I’ve had an affair for years. It dates back to weekly trips to the Somers (Connecticut) Free Public Library and continues today with the delightful Groton Public Library. Libraries hold the possibility of great discovery with the sharp edge of knowing you will never know all they hold.
Each week, my mother would load our super-sized family into the station wagon and head over to Main Street. A Victorian building, the library was painted gray with white trim and had bay windows and alcoves that created nooks inside. It was nestled in lush rhododendrons, its own secret garden. We would tumble out of the station wagon and spill into the sanctum that was ruled by a woman barely five feet tall. Mrs. Sargeant. My mother would often stay in the car, catching a respite from her brood.
By third grade, I would head to the young adult section to find Nancy Drew, Hardy boys and the like. I also found the tragic story of Black Beauty there. I read all the books before I turned to “adult” reading. At my mother’s suggestion, I checked out Agatha Christie. That resulted in my first run-in with Mrs. Sargeant.
“Does your mother know you’re reading this?”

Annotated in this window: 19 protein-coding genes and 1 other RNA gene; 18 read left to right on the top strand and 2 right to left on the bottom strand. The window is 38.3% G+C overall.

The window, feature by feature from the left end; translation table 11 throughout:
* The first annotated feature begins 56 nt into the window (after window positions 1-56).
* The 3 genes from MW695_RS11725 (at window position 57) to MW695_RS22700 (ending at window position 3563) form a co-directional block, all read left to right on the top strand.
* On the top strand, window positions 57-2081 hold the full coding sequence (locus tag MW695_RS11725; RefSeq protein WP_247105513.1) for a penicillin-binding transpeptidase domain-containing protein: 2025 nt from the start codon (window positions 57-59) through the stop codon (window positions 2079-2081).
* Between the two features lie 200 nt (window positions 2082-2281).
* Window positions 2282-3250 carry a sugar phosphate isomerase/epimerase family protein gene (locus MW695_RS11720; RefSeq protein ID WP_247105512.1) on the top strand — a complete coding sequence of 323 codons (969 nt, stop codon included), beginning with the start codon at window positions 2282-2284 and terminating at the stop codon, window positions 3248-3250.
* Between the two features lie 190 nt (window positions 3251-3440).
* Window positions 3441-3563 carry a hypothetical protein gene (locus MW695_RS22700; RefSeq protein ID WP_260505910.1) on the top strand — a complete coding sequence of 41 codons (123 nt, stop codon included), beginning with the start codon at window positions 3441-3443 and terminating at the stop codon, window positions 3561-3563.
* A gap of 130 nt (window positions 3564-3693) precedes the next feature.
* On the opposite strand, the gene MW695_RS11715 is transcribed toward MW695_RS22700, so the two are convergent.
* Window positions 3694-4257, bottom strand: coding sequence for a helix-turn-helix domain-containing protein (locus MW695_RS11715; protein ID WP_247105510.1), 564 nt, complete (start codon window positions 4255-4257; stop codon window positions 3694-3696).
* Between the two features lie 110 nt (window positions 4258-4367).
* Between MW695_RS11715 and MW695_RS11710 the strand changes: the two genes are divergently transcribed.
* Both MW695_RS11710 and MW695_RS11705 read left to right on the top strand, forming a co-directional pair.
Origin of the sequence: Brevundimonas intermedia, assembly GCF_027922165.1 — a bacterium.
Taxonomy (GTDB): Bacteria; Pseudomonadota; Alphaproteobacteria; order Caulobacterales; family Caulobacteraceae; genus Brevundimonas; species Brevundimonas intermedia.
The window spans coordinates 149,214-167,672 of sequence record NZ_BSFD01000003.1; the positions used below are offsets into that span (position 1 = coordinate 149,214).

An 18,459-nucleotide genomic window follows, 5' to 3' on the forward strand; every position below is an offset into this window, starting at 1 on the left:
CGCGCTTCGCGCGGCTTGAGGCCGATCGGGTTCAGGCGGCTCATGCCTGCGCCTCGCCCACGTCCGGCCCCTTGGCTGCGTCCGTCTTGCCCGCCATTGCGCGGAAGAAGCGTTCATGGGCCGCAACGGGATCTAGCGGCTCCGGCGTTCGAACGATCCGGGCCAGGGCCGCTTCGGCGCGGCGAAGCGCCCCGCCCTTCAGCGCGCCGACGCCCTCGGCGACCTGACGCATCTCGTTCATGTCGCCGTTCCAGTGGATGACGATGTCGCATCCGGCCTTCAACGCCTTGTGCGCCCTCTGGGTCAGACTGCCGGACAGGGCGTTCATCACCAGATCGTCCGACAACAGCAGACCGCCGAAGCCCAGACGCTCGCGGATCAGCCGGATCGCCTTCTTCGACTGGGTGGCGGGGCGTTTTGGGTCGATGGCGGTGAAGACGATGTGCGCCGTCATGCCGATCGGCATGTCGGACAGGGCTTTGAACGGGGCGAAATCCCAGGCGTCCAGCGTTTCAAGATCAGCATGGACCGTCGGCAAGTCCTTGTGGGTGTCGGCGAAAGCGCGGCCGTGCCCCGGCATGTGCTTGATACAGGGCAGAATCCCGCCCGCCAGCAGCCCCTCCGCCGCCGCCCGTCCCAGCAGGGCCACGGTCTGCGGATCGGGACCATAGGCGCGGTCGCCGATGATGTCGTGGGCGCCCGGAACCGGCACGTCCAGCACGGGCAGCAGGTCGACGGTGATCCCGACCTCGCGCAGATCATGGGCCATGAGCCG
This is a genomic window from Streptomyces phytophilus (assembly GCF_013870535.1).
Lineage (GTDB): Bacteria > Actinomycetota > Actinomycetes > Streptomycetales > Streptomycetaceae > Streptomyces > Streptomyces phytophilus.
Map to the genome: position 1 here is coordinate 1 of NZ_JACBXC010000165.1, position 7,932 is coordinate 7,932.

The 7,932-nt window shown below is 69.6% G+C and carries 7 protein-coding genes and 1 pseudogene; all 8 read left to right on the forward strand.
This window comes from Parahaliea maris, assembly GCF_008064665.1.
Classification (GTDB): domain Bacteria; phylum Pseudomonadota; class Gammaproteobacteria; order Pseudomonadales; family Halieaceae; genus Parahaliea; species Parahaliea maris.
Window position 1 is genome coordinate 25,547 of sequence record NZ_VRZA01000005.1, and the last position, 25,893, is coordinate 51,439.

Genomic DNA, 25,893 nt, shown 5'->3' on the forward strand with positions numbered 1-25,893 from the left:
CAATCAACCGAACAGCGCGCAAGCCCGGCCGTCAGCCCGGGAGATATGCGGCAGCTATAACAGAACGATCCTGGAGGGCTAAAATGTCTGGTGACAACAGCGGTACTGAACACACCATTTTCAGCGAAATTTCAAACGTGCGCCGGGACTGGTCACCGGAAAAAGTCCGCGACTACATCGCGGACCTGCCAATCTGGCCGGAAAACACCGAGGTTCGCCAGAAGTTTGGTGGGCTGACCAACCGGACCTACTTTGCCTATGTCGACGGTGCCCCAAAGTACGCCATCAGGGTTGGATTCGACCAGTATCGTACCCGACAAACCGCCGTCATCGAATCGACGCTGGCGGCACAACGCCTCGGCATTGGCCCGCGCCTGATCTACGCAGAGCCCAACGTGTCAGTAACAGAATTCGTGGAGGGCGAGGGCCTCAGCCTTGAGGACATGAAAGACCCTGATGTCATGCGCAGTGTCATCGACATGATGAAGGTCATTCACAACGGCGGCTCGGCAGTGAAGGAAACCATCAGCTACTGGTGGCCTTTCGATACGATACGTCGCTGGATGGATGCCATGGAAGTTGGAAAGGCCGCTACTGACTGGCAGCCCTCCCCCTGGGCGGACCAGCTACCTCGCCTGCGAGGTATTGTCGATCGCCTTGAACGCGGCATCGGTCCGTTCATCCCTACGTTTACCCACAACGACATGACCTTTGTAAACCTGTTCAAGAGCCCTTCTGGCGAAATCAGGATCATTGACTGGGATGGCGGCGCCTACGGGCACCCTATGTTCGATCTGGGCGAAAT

Me looking her in the eyes, timid but acting brave “Yes. She suggested it.”
She pursed her lips–incongruous because she wore bright red lipstick. She also had a habit of chewing gum, which I found strange because as visitors we weren’t allowed to chew gum. Without another word, she flipped to the sign-out page and stamped the return date.
Week by week I worked my way through Miss Marple and Hercule Poirot, savoring the way his Belgium name rolled around in my mouth.
Our family had a love-hate relationship with the library because we frequently lost track of books and had to pay the 2 penny daily overdue fine.
Since the passing of my parents, I mostly only go back to Somers for funerals. I’d heard that the library, or the building that originally housed it, had been moved. The functioning libary had long since relocated to a modern brick building in a complex adjacent to the schools, west of the center. I went looking for my library. It had been rescued by preservationists. I wanted to be able to open the door and step into the nooks of books, the wonder of more than I could ever know. The secret garden building sat on a bare patch, stripped of the rhododendrons, now home to the historical society. I grabbed a picture with my cell phone, but it was a sad snapshot of a much richer memory.
Now, I live once again in a small town with a Main Street library. There is no frightening head librarian–just a friendly staff who organize events, nourish young readers, and anchor the public literary arts for us all. Last year, I was invited as a guest of the Mystery Book Club, discussing October Run. I’m still wary of fines, but I’m thinking it’s time to become a card-carrying member again.